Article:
Anxieties about traveling


With people cooped up in their homes in the past couple of months due to the COVID-19 pandemic, there is a pent-up desire to travel once the threat of the coronavirus dissipates. Saipan Tribune polled several members of the community about the idea of traveling again once restrictions are lifted.

Arianne Cabrera

“No one can be forced to not travel but, given the entire world’s situation right now, it’s times like these when our common sense plays a significant role in our daily decisions. Traveling for a valid reason such as a need to go back home or a need to get medical attention or need to go back to work/school are acceptable. These are all valid reasons to travel and may be understandable when you’re putting yourself and loved ones at risk of getting this virus. However, if it’s for leisure purposes, then I hope people are double and triple thinking their decisions thoroughly.”
Arianne Cabrera, Koblerville

Elaine Enriquez

“I would not travel by June. I still find the situation [to be] unsafe to travel. I also felt that it was too early to start opening flights, but we did so anyway. I just hope we don’t come to regret that decision.”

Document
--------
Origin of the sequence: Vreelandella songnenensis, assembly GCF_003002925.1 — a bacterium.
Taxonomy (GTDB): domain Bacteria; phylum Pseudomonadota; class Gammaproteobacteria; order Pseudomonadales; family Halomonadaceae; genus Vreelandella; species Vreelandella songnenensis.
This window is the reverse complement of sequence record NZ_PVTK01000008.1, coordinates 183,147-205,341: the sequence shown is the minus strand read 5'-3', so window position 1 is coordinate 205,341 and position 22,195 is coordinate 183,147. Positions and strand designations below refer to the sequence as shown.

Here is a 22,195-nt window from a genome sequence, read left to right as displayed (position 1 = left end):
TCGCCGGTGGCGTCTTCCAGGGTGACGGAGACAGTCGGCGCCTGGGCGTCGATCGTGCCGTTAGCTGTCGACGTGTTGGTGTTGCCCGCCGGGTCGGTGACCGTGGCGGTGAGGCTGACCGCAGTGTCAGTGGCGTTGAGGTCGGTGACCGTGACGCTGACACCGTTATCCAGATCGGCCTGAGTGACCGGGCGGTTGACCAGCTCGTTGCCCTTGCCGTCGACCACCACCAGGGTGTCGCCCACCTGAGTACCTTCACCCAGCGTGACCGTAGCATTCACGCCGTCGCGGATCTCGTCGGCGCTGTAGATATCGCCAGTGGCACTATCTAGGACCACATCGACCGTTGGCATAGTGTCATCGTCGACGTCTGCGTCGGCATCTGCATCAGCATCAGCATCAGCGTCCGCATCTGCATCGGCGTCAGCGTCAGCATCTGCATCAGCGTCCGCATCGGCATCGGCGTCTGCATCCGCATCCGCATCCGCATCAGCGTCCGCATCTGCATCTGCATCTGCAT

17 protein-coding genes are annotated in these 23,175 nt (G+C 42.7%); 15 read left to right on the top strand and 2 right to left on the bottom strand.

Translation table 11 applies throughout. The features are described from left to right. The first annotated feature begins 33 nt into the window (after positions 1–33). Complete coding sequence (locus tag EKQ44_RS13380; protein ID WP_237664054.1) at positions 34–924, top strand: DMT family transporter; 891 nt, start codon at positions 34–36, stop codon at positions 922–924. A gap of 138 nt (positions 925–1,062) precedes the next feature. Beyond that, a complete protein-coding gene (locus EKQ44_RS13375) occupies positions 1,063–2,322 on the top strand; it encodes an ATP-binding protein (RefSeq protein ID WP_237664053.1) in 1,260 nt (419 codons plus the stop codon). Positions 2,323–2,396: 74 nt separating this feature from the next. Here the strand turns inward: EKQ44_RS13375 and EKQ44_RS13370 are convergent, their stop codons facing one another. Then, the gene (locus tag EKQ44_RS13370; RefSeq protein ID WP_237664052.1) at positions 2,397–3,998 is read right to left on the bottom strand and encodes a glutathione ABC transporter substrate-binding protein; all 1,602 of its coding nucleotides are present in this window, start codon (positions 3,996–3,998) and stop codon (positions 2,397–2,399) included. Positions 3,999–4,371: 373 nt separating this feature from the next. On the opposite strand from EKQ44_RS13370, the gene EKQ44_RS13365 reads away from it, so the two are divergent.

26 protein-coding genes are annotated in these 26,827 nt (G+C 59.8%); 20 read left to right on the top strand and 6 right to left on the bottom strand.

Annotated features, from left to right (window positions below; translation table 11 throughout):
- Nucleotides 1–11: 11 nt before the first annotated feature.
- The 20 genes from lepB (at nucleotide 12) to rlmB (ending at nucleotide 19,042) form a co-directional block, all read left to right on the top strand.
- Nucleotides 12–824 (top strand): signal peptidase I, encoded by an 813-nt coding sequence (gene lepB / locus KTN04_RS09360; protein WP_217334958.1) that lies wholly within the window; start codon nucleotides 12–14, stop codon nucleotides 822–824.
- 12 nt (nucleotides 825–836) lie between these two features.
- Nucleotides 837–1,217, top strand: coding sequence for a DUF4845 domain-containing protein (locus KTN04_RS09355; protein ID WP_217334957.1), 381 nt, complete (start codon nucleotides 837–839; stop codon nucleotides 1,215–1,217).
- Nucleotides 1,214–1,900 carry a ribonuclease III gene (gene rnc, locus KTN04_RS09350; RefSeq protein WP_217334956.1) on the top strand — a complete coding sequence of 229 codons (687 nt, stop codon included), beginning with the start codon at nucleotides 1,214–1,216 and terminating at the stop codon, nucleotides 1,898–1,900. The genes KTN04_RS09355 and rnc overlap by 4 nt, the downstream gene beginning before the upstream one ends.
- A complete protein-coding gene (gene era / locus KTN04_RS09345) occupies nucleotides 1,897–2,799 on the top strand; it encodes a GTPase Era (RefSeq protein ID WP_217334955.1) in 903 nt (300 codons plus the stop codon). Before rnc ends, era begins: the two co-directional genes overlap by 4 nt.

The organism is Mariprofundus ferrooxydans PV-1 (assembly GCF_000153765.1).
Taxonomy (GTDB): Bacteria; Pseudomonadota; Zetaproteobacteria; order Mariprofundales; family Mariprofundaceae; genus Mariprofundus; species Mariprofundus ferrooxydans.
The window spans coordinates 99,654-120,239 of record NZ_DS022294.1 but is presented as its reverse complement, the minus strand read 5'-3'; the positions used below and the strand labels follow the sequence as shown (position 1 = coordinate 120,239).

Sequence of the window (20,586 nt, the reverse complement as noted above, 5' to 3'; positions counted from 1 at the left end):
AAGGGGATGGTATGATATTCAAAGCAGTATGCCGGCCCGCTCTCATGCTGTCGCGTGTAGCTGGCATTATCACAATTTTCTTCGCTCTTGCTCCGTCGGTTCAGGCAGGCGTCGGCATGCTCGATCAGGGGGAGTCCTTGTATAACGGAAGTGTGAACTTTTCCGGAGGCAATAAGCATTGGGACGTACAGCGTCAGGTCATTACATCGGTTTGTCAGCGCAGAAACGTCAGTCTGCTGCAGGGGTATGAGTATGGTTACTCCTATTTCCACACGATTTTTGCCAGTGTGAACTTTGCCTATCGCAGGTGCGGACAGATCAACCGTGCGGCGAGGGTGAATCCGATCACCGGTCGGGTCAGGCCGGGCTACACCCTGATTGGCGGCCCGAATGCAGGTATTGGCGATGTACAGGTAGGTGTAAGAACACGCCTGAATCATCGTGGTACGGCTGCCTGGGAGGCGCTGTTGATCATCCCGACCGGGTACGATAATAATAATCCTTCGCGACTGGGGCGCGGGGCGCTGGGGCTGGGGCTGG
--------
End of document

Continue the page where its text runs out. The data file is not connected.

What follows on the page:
Elaine Enriquez, Chalan Kiya

Genelin Camacho

“There is no way that I would travel even if I had the means to do so. I don’t want to risk being a carrier of the virus and then pass it on to someone else. I will feel guilty for inevitably being a cause to someone else’s suffering. Yet, at the same time, if and only if it is an emergency, then I most likely will consider traveling. Otherwise, I would not want to travel in these circumstances.”
Genelin Anne Camacho, San Vicente

Sheena Varias

“The sound of traveling sounds fun, but I still wouldn’t want to travel because there are still positive cases of COVID-19. I wouldn’t really enjoy the trip if I know I could still get [infected] by the virus. I don’t want to risk my health and the people I live with at home. I would rather save more money now and travel when it is actually clear of COVID-19.”
Sheena Varias, San Antonio

Dianne Aquino

“As much as I love the sound of being able to travel by June, I still would not make plans to do so. There are still so many positive cases in and out of the island that have yet to be detected. There are also people who are asymptomatic and who could spread the virus to others. I wouldn’t want to risk my health because I already have pre-existing conditions that would make things worse if I were to get infected by the virus. I also wouldn’t want to put my family and friends at risk. I would honestly just wait until it is safe enough to travel. In that way I could enjoy my trip, rather than be in fear of going out and getting the virus.”
Diane Aquino, Koblerville

Kim Dalupo

“If flights have opened up by June, I still wouldn’t risk traveling. I wouldn’t consider traveling even if the airport opened up to provide service to the public, not because I don’t love traveling but because I still feel anxious about the virus. The situation has changed and It’s scary out there. I don’t have any knowledge about how bad it is if I were to get out there. I still want to keep my safety and health a priority.”